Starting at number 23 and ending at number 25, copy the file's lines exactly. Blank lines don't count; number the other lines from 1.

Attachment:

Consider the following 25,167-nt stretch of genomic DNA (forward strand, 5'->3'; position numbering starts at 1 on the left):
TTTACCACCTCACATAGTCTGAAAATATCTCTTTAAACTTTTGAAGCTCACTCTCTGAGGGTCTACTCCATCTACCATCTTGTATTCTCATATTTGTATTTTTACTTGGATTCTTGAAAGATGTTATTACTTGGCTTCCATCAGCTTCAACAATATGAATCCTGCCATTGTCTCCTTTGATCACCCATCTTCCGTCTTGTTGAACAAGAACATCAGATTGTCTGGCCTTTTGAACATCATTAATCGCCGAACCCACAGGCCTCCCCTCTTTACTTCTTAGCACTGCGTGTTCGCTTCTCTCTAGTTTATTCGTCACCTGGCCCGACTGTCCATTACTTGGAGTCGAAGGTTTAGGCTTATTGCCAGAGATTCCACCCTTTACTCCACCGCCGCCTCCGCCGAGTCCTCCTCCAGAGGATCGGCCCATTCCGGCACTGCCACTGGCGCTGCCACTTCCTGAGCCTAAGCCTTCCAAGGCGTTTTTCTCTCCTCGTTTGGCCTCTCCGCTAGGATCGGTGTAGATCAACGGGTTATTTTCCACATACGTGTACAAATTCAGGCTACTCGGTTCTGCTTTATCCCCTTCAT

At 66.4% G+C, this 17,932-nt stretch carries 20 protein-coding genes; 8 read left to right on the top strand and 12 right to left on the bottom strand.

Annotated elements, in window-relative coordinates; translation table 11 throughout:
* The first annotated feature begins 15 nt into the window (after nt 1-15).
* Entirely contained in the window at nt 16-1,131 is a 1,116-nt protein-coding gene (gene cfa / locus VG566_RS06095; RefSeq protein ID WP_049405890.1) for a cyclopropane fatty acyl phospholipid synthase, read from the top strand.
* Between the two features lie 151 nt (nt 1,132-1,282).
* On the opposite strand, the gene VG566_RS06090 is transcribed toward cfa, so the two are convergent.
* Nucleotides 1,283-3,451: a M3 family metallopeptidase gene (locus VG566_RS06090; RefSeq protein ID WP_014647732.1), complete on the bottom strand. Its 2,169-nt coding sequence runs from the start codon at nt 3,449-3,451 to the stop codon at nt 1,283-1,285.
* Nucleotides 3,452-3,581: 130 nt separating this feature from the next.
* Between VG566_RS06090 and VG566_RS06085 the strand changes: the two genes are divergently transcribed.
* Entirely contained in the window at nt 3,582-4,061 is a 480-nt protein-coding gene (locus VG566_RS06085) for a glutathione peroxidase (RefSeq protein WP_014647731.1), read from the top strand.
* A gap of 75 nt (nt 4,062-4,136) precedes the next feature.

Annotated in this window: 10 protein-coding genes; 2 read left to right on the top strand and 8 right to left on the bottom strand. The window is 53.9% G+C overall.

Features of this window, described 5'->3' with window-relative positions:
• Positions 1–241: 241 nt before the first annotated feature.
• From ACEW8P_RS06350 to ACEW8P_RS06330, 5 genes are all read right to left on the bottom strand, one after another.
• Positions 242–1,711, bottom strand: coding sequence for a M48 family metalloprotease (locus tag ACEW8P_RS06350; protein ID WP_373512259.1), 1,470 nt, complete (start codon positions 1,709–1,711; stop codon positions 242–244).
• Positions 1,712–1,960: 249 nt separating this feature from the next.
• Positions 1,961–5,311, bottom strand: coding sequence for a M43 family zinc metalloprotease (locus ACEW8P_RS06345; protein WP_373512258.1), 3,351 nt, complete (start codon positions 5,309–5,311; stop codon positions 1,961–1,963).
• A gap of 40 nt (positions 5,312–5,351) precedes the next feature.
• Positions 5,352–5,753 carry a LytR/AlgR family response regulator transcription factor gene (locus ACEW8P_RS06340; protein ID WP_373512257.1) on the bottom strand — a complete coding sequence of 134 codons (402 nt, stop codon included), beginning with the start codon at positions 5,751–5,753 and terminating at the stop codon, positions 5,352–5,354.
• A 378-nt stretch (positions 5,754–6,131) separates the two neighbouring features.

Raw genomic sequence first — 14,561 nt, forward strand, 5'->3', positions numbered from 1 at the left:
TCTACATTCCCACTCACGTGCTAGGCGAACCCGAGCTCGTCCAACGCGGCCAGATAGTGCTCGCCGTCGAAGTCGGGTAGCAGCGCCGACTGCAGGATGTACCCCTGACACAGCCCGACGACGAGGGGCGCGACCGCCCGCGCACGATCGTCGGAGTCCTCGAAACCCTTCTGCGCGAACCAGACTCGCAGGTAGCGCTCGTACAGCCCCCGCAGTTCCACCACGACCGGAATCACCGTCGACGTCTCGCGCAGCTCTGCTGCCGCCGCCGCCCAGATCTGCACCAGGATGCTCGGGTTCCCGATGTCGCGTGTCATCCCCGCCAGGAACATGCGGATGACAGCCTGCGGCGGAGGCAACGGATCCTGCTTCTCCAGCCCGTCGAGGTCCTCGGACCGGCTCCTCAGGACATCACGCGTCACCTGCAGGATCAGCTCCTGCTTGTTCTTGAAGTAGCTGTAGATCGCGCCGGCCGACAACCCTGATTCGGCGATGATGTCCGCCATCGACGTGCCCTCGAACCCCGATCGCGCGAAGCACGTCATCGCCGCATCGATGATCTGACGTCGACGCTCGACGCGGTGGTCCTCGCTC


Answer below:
• A 378-nt stretch (positions 5,754–6,131) separates the two neighbouring features.

Raw genomic sequence first — 14,561 nt, forward strand, 5'->3', positions numbered from 1 at the left:
TCTACATTCCCACTCACGTGCTAGGCGAACCCGAGCTCGTCCAACGCGGCCAGATAGTGCTCGCCGTCGAAGTCGGGTAGCAGCGCCGACTGCAGGATGTACCCCTGACACAGCCCGACGACGAGGGGCGCGACCGCCCGCGCACGATCGTCGGAGTCCTCGAAACCCTTCTGCGCGAACCAGACTCGCAGGTAGCGCTCGTACAGCCCCCGCAGTTCCACCACGACCGGAATCACCGTCGACGTCTCGCGCAGCTCTGCTGCCGCCGCCGCCCAGATCTGCACCAGGATGCTCGGGTTCCCGATGTCGCGTGTCATCCCCGCCAGGAACATGCGGATGACAGCCTGCGGCGGAGGCAACGGATCCTGCTTCTCCAGCCCGTCGAGGTCCTCGGACCGGCTCCTCAGGACATCACGCGTCACCTGCAGGATCAGCTCCTGCTTGTTCTTGAAGTAGCTGTAGATCGCGCCGGCCGACAACCCTGATTCGGCGATGATGTCCGCCATCGACGTGCCCTCGAACCCCGATCGCGCGAAGCACGTCATCGCCGCATCGATGATCTGACGTCGACGCTCGACGCGGTGGTCCTCGCTC